Stories for Faculty and Staff
November 30, 2018
When Beth White is in the classroom, the teaching hat never comes off. One minute she’s instructing her undergraduate education students about the finer points of literacy methods and reading assessment and in the next she’s guiding a room full of elementary students through a reading and writing exercise.
October 26, 2018, Page Ivey
Matt Schreiber didn’t come to Carolina expecting to become a private wealth manager. In fact, his degrees, a bachelor’s in history (’03) and a master’s in teaching (’04) are more often associated with less financially lucrative careers. But the 2018 Distinguished Young Alumnus puts his two degrees to work every day, using historic trends to map investment strategy and helping educate his clients on how best to navigate the market.
October 25, 2018, Kathryn McPhail
For the second year in a row, a University of South Carolina education alumnus has been named National Principal of the Year by the National Association of Secondary School Principals. Lucas Clamp, who earned three degrees from the College of Education, is principal of River Bluff High School in Lexington.
October 25, 2018, Page Ivey
Cindy Jackson’s life changed in 2001 when she sustained third-degree burns while living in South America. She was evacuated to the U.S. where she spent the first five months of a two-year healing process. When the 1981 education graduate returned to South America, where she and her family did mission work, she saw what became of burn patients that didn’t have access to the care she got in the U.S.
October 24, 2018, Page Ivey
Akil Ross knew he wanted to have an impact on young people’s lives even before he completed his master’s and Ph.D. in education from the University of South Carolina. His efforts to do just that have won him many accolades, including being named national principal of the year as well as winning the 2018 Outstanding Black Alumnus Award.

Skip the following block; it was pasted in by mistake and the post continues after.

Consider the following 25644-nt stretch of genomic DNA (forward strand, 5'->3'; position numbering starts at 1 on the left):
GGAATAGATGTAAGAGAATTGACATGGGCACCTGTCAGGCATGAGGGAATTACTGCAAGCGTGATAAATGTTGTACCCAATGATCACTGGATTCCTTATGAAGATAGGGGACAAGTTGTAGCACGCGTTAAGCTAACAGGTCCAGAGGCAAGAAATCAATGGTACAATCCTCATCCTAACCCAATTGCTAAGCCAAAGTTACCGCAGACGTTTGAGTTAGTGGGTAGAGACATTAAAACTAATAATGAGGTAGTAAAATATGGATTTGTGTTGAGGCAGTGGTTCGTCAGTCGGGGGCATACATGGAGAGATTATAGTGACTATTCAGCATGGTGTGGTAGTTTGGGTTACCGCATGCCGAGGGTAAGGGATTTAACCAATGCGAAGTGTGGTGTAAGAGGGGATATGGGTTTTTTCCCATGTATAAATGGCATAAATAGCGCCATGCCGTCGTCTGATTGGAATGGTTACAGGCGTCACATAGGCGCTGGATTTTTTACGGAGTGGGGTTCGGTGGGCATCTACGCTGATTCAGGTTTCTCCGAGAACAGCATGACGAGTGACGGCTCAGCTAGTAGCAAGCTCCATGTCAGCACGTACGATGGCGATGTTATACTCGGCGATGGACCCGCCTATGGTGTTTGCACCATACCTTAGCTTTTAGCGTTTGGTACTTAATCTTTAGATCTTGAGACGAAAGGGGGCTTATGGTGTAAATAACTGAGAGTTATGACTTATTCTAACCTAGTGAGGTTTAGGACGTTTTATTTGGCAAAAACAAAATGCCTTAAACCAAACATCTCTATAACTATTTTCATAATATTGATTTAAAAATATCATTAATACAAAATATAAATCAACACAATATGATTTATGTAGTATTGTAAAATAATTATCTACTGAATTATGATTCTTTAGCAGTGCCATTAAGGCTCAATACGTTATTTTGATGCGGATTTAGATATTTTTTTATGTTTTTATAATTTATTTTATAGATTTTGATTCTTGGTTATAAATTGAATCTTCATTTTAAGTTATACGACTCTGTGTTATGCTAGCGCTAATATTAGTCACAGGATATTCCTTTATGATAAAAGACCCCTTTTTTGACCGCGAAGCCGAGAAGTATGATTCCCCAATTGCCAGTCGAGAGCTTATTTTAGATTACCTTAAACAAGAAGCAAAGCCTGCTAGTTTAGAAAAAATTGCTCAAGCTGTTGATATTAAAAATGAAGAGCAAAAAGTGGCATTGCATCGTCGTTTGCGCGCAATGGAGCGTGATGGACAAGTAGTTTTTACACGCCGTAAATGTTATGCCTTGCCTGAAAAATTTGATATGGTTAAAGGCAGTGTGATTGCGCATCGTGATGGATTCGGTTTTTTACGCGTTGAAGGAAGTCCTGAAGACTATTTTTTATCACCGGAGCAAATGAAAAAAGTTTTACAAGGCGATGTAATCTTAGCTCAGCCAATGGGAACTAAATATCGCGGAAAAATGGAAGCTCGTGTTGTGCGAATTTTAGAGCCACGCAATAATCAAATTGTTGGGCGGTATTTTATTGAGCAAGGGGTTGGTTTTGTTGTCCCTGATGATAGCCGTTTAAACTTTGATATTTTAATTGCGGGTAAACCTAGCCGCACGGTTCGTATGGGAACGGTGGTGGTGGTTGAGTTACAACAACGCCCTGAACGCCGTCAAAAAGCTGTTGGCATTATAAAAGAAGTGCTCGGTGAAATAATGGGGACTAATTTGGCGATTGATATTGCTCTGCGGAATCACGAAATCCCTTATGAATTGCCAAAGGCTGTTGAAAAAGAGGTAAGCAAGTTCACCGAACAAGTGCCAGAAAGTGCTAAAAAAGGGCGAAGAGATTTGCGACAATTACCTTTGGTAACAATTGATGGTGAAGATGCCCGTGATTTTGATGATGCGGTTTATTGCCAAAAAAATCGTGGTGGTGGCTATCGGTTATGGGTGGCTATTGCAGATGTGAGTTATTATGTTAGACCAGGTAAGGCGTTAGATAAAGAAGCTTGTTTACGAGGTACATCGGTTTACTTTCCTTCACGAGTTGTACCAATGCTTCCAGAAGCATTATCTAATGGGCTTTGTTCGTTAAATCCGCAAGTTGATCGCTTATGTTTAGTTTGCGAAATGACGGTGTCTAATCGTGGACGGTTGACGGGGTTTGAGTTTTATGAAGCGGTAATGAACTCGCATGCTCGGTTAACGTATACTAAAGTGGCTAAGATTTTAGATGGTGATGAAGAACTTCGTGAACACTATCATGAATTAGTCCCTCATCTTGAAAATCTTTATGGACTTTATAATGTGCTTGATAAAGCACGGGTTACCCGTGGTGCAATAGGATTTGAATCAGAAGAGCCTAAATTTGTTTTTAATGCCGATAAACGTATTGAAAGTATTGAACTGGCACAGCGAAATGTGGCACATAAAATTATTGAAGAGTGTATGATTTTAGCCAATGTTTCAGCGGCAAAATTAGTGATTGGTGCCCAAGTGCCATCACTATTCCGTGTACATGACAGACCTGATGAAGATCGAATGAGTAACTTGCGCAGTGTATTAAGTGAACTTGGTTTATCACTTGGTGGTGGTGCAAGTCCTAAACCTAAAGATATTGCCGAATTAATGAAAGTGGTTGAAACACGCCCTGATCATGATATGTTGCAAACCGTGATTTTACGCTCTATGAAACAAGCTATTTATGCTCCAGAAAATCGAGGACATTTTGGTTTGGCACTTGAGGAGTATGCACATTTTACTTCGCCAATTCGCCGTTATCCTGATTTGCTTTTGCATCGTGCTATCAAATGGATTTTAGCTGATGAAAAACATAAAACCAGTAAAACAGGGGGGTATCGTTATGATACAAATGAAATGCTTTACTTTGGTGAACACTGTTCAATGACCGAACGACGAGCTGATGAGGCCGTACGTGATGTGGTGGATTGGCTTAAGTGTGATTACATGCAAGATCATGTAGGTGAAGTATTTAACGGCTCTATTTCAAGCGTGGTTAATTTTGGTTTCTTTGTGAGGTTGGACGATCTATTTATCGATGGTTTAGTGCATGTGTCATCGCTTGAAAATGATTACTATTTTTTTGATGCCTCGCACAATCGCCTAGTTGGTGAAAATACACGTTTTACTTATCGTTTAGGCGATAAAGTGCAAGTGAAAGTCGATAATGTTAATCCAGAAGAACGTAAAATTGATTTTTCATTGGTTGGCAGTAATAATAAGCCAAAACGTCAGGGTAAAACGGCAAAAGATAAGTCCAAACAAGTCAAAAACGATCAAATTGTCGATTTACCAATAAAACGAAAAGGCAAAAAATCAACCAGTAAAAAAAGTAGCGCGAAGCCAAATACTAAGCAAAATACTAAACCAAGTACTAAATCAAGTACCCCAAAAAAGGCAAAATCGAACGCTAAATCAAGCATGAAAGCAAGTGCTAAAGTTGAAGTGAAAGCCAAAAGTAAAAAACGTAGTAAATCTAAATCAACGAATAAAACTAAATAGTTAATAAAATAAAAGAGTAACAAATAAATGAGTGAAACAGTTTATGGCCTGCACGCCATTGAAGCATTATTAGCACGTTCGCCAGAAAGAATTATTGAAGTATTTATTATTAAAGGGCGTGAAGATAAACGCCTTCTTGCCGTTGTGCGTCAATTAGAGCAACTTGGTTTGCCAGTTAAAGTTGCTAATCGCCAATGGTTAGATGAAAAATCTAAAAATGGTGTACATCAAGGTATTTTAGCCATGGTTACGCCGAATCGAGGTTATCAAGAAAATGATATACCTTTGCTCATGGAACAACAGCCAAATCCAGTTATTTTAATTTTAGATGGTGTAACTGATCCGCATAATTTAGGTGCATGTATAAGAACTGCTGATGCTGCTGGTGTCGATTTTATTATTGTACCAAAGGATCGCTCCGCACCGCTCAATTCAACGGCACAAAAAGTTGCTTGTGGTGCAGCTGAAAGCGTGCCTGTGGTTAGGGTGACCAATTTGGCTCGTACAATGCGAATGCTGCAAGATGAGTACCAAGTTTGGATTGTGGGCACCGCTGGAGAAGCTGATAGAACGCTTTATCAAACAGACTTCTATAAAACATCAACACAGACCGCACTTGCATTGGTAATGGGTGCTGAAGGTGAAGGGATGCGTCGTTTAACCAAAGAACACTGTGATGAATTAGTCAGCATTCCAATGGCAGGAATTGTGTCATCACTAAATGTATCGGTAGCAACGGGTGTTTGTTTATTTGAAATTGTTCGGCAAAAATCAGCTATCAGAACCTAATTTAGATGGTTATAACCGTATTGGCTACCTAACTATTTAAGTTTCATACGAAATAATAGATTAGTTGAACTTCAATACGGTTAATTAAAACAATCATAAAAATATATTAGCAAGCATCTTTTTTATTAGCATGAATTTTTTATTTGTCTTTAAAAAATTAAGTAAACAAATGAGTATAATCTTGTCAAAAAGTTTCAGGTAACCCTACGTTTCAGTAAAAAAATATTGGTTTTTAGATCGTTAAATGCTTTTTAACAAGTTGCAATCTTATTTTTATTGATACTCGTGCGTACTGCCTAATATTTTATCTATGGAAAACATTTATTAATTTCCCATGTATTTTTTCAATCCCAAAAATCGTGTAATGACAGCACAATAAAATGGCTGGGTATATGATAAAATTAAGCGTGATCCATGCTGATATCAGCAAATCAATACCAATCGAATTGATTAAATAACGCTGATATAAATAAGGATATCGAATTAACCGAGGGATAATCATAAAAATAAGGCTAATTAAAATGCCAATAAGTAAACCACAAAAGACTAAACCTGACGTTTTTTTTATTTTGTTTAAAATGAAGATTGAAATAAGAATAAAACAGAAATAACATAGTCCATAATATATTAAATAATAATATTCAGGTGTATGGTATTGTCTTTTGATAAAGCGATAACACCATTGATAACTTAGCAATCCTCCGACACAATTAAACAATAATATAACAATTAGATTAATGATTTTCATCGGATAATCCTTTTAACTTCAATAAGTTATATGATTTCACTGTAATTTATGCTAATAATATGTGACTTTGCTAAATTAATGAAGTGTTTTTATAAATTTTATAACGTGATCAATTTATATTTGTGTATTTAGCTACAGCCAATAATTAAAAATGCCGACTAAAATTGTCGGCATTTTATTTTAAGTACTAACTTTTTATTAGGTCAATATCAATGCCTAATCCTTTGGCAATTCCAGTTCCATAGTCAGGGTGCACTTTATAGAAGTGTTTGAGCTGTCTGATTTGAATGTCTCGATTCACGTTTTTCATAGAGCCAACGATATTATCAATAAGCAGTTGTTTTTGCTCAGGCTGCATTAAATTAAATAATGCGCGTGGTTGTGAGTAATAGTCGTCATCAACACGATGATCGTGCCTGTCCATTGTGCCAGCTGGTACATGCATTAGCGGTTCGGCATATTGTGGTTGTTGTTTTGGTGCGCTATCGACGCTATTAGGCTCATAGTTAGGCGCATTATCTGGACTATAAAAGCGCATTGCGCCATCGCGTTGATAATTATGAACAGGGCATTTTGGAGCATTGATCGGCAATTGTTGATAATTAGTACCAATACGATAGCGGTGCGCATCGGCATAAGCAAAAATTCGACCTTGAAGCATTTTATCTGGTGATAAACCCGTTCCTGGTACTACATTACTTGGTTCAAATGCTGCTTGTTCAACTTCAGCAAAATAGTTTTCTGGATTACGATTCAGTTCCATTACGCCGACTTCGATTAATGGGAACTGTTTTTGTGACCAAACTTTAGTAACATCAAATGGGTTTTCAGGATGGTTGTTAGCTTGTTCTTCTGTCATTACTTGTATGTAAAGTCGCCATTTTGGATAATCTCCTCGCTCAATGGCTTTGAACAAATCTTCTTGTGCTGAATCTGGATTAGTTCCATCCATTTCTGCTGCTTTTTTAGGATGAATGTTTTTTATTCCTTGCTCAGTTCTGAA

October 19, 2018, Allen Wallace
The University of South Carolina’s sport science programs are making an impact around the world, and the success has earned global recognition. The programs are ranked No. 1 in the United States for the third consecutive year in the Global Ranking of Sport Science Schools and Departments.
February 21, 2018, Chris Horn
Richard T. Greener’s larger-than-life story is one of academic achievement, professional success and civic service, played out mostly in the tumultuous years after the Civil War. It’s a story of firsts — in addition to being USC’s first black professor, Greener was also Harvard’s first black graduate and America’s first black diplomat to a country of white citizenry.
January 09, 2018, Chris Horn
Marcus Brown is a fictional high school student athlete whose medical history is the centerpiece of a teaching module in anatomy and biology courses at 20 middle and high schools that participated in a joint venture with USC’s School of Medicine and the College of Education. The project gives students an interesting case study that guides them through an exploration of various physiological conditions that might have contributed to the star athlete’s untimely death.
December 04, 2017, Chris Horn